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use strict; use warnings; use Win32; # Yes, this is a Win32 module: see POD use HTML::Entities qw(encode_entities); my $PERLBIN='c:\perl\bin'; use constant SOURCE=>1; my $time=time; my $file=$ARGV[0]; my $temp=$ENV{TEMP} || $ENV{TMP} || '.'; # 'cos we're being lazy and just redirecting HTML to a file # I don't think we want to use array form of 'system'. So # I'm checking that the File is a genuine file and Temp is # a genuine directory (e.g. this means that they can't contain # any shell escapes). Is this robust enough ? unless ($file && -e $file) { $file ||="no file specified"; my $error= "File doesn't exist! [$file] \n" ; Win32::MsgBox($error); die $error; } unless (-d $temp) { my $error= "Temp directory isn't a directory! [$temp] \n"; Win32::MsgBox($error); die $error; } if (SOURCE) { open (FILE, $file) or die; my @file = <FILE>; close FILE or die; open (SRC, ">$temp\\$time.src"); open (SRCHTML, ">$temp\\$time.src.html"); # prepend source file with html instructions for viewing source print SRC qq(=begin html\n<a href="file://$temp/$time.src.html">Vi +ew source</a>\n\n=cut\n\n); print SRCHTML <<EOF_HEAD; <html> <head><title>Source of $file</title></head> <body> <pre> EOF_HEAD for (@file) { print SRC $_; # encode_entities escapes any characters that might be # special in HTML print SRCHTML encode_entities($_); }; print SRCHTML <<EOF_FOOT; </pre> </body></html> EOF_FOOT close SRC or die; close SRCHTML or die; $file="$temp\\$time.src"; } system qq($PERLBIN\\pod2html $file --title="POD from $file" > $temp\\$ +time.html); system qq(start $temp\\$time.html); system "pause"; =head1 NAME podview =head1 DESCRIPTION A wrapper around the standard pod2html utility to view POD. Following a thread on www.perlmonks.com about Drag and Drop for callin +g Perl scripts (which I think is a bad thing by the way) I thought this might + be a better use of Windows NT Shell extensions to make WinNT more useful fo +r Perl programming. (Not the other way round obviously). If you implement the WinNT registry changes listed, you should be able + to right-click on a .pl, .pm or .pod file and choose a "View as HTML" opt +ion. This B<should> open in your default browser. =head1 WARNING This is proof of concept. It involves manually editing the registry. + DON'T DO THIS! (I am only doing this because =over 4 =item * I know why it's bad (!) =item * I don't have anything too important on my Win2K box =item * I won't whinge at myself if it all goes wrong. =back For more warnings about how dangerous editing the registry is, try www.microsoft.com) =head1 HOW TO SET UP I'm assuming that your perl is in C:\perl\bin\perl.exe. If not please + edit the variable in this script, and in the registry entries I mention. =item 1 Save this script in C:\perl\bin as podview.pl Note that you can now use the script as a wrapper around pod2html by c +alling podview.pl {filename} Where {filename} contains some POD. =item 2 Open the registry. Then read again the warnings above. Go to My Computer\HKEY_CLASSES_ROOT Make sure that keys exist for the following .pl Perl .pm PerlModule .pod POD I've suggested what I think could be values in the "Default" value. +But If you have different values already existing then another program (a + Perl IDE for example) may have registered them, so just make a note of wha +t that value is. For each of the above values go to My Computer\HKEY_CLASSES_ROOT\{value} for example My Computer\HKEY_CLASSES_ROOT\Perl\Shell Notice that there is already a sub-key called "Open". In Open there +is a subkey called "Command". This has a value like: C:\Perl\bin\perl.exe "%1" %* This is the command that will be run when you double click on a Perl +script in the GUI, or you right-click on it and choose "Open". Under Shell, create a key called "View POD", and under that a key cal +led "Command" Now you have a key called My Computer\HKEY_CLASSES_ROOT\Perl\Shell\View POD\Command All we need to do is to add a command in here. Double click on the d +efault value and add the following C:\Perl\bin\perl.exe C:\Perl\bin\podview.pl "%1" We need to put %1 (the parameter - e.g. the name of the file being vi +ewed in quotes in case the name has any spaces in it!) =item 3 Now test: right click on a .pl, .pm or .pod file. Do you have the C<V +iew Pod> option? Choose it. If it opens up your POD in a browser that's good. If not something went wrong. Check that you typed the Registry value +correctly (I managed to type it wrong 3 times while testing). =head1 AUTHOR, VERSION, ETC hakim@earthling.net (osfameron on www.perlmonks.com / www.perlmonks.or +g) version 0.002 This is Proof Of Concept. Use at your own risk: no warranty express o +r implied. I cannot offer any support on this, but would welcome any comments. =head1 BUGS If the document has no POD a blank HTML document will be opened. Did I mention that this was test code? Let me know! =cut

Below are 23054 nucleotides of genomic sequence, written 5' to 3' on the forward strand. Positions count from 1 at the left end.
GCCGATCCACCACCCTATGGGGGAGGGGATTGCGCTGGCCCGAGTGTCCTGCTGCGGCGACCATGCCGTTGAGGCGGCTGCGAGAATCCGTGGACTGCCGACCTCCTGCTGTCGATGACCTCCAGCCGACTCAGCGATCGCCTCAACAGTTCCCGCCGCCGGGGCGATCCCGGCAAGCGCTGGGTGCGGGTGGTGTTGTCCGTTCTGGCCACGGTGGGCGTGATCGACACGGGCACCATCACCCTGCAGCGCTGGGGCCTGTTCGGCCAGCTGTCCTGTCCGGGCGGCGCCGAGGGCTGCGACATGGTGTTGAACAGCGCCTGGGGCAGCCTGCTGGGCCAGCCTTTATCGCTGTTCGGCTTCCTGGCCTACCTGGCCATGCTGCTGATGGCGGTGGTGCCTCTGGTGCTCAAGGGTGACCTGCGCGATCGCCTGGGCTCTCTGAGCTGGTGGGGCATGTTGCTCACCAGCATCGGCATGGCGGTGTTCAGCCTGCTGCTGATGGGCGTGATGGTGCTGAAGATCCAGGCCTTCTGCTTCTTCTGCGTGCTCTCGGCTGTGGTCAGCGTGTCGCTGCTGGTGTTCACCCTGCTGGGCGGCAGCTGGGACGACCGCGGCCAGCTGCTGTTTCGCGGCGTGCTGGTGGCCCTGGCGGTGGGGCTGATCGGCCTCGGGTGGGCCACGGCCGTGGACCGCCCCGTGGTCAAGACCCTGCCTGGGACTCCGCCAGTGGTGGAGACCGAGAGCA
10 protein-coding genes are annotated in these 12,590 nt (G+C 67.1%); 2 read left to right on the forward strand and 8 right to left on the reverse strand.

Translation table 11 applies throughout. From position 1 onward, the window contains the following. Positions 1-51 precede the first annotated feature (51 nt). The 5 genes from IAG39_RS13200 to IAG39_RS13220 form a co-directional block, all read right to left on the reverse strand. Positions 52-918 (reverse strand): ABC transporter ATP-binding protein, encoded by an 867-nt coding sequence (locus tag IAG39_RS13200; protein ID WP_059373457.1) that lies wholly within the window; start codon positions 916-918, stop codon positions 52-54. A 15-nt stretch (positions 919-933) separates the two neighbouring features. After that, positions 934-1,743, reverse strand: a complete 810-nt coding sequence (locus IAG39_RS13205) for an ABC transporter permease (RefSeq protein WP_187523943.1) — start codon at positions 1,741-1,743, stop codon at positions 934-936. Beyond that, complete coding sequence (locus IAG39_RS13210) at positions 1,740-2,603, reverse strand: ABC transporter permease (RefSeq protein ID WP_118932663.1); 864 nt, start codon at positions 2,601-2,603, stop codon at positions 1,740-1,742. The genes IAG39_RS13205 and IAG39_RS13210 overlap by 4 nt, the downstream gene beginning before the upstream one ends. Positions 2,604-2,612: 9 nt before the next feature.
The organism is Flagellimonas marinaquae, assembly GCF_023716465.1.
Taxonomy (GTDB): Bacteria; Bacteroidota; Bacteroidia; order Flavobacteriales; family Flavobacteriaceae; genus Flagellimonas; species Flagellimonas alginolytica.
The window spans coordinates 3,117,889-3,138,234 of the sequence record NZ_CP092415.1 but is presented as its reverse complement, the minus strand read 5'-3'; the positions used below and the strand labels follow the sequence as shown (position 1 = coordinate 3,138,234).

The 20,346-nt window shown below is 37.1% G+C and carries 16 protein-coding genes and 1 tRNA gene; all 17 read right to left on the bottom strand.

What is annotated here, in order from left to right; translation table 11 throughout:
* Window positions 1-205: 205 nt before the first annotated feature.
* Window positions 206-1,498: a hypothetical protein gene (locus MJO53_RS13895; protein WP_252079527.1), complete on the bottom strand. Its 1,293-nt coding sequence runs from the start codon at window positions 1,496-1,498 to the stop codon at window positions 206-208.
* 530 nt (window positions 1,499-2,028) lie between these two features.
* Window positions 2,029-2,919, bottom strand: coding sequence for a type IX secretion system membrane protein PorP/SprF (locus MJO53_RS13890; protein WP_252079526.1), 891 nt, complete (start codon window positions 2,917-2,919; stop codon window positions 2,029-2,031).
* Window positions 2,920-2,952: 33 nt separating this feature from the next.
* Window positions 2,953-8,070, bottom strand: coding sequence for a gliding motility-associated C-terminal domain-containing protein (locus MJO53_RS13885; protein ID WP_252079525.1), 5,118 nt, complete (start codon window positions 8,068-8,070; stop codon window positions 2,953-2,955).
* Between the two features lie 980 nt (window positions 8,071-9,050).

In reply to Win32: Shell extension for viewing POD (proof of concept) by osfameron

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